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Egypt The Greeks Obtained The Knowledge Of Their Ars Chromatica

which they are said to have carried by gradual advances during several
centuries, from the monochromatic of their earlier painters, to the
perfection of colouring under Zeuxis and Apelles, 450 to 350 B.C.
Unfortunately, not long after, or about 300 B.C., art rapidly
deteriorated; the invasion of the Romans commenced; and the principles
of light, shade, and colours in painting as understood by the Greeks,
together with their valuable treatises on the subject were lost. The
early Roman and Florentine painters, so eminent in other respects, were
almost destitute of those principles, and of truly refined feeling for
the effects of colouring.

The partial restoration of this branch seems to have been coeval with
the earliest practice of painting in oil. The glory of it belongs to the
Venetians, to whom the art of painting passed with the last remains of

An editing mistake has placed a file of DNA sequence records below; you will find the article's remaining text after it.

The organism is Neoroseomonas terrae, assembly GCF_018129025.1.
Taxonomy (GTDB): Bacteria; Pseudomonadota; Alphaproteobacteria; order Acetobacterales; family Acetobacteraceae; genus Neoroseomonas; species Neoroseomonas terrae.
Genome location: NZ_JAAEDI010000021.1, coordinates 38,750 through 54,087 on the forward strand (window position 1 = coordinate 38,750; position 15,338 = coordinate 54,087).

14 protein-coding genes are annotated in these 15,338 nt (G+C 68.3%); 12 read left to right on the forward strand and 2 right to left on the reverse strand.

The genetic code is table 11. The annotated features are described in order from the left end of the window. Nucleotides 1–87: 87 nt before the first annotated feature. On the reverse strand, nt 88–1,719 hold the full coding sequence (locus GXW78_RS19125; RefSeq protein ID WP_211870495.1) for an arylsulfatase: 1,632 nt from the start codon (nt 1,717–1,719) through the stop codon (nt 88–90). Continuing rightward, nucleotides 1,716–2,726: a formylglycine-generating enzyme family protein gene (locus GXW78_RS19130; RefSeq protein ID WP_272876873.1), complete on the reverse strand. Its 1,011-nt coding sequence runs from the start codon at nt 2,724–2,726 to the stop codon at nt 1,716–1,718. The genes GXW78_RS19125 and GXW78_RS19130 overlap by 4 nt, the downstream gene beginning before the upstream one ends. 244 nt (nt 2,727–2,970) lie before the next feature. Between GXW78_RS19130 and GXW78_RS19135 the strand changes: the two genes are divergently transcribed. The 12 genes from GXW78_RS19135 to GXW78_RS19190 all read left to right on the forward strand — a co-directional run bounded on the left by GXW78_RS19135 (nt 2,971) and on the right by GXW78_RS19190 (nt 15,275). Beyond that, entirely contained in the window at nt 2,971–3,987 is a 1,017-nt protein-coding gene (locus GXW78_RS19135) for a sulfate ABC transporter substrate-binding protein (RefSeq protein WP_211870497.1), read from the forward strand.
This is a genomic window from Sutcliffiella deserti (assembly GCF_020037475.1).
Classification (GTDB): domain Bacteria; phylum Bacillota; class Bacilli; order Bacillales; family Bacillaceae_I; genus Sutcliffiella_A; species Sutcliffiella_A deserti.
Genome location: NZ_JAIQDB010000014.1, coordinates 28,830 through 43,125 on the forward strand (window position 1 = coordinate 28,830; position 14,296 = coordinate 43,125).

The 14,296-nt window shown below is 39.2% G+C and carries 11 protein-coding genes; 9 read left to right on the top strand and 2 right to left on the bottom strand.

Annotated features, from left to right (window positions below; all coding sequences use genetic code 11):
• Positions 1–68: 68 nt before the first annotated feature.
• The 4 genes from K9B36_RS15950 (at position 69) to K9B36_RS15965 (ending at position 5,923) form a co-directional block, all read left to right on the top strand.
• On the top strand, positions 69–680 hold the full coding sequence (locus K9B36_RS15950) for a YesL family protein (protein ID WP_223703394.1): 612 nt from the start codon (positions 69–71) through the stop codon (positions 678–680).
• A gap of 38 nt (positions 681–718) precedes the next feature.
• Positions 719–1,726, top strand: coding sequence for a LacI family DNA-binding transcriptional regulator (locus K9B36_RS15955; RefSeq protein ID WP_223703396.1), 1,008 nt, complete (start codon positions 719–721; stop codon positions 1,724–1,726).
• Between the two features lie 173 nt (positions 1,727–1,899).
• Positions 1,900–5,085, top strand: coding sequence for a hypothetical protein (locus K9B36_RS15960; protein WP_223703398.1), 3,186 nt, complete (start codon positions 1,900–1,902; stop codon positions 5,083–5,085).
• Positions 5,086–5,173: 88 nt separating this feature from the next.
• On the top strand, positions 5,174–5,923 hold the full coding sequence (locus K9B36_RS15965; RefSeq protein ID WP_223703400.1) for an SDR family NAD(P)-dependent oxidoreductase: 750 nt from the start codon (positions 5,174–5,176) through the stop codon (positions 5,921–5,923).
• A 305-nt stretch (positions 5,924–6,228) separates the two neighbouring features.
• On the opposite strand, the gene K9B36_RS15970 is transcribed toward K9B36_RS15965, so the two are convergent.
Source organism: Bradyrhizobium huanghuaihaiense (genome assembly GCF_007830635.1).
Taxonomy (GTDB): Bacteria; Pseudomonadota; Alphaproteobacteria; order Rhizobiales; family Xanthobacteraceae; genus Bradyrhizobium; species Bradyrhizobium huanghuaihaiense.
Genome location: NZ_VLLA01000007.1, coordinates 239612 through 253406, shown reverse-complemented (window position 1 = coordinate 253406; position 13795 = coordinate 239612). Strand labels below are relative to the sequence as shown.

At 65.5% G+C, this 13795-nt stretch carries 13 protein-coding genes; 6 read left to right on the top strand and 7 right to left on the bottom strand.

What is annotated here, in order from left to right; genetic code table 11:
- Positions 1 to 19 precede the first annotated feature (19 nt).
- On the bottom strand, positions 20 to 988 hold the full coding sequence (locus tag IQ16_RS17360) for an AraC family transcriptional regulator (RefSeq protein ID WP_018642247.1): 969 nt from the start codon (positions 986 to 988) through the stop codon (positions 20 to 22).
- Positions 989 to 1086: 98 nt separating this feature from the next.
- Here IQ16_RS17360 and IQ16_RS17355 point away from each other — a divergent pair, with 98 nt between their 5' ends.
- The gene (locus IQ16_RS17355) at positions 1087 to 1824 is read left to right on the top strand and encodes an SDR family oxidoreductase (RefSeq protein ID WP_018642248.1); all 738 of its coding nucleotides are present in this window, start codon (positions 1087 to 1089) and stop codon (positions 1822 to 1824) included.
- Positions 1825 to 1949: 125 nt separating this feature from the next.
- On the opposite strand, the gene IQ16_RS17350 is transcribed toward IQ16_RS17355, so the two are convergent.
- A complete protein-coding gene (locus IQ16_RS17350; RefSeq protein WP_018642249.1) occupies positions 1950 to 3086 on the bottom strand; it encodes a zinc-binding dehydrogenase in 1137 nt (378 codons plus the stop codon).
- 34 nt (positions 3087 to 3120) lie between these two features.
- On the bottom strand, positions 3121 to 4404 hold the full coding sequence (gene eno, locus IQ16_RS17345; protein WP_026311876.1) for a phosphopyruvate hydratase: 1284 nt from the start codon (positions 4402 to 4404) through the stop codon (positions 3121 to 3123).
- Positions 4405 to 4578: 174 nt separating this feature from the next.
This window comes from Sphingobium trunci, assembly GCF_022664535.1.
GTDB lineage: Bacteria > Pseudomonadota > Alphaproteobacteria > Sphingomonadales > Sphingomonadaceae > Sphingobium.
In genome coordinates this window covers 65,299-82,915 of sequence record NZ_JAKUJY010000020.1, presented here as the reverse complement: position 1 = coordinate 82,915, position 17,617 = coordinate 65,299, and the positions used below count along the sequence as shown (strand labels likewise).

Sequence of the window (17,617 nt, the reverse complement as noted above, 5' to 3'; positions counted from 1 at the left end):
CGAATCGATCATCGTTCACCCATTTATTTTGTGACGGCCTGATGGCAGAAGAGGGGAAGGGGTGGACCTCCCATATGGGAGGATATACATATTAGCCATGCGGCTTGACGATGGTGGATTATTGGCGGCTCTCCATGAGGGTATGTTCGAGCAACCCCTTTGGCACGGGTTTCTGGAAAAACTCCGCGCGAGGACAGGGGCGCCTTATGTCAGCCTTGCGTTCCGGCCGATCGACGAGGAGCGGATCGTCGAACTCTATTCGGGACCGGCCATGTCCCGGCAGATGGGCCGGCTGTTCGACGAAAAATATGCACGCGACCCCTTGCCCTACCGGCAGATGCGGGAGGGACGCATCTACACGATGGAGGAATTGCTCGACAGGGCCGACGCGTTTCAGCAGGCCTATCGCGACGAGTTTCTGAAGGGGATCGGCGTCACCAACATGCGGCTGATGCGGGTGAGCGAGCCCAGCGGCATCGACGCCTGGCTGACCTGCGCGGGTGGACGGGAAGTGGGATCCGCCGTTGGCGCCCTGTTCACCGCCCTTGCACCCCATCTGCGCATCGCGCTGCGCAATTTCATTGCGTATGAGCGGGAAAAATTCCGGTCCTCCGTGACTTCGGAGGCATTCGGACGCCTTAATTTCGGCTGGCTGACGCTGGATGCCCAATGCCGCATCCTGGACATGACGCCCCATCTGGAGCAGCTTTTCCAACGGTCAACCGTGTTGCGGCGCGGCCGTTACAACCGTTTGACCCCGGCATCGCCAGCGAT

the Greek schools after the capture of Constantinople at the beginning
of the thirteenth century. Giovanni Bellini laid the foundation of
colouring, and Titian carried it to its highest practical perfection.
From the Venetian it extended to the Lombard, Flemish, and Spanish
schools. In the practice of these, however, there was perhaps as much of
instinct as principle, colouring still remaining to be established in
its perfection as a science.

According to the true, natural, and philosophical classification of
painting, there are but three principal classes or schools; viz.: the

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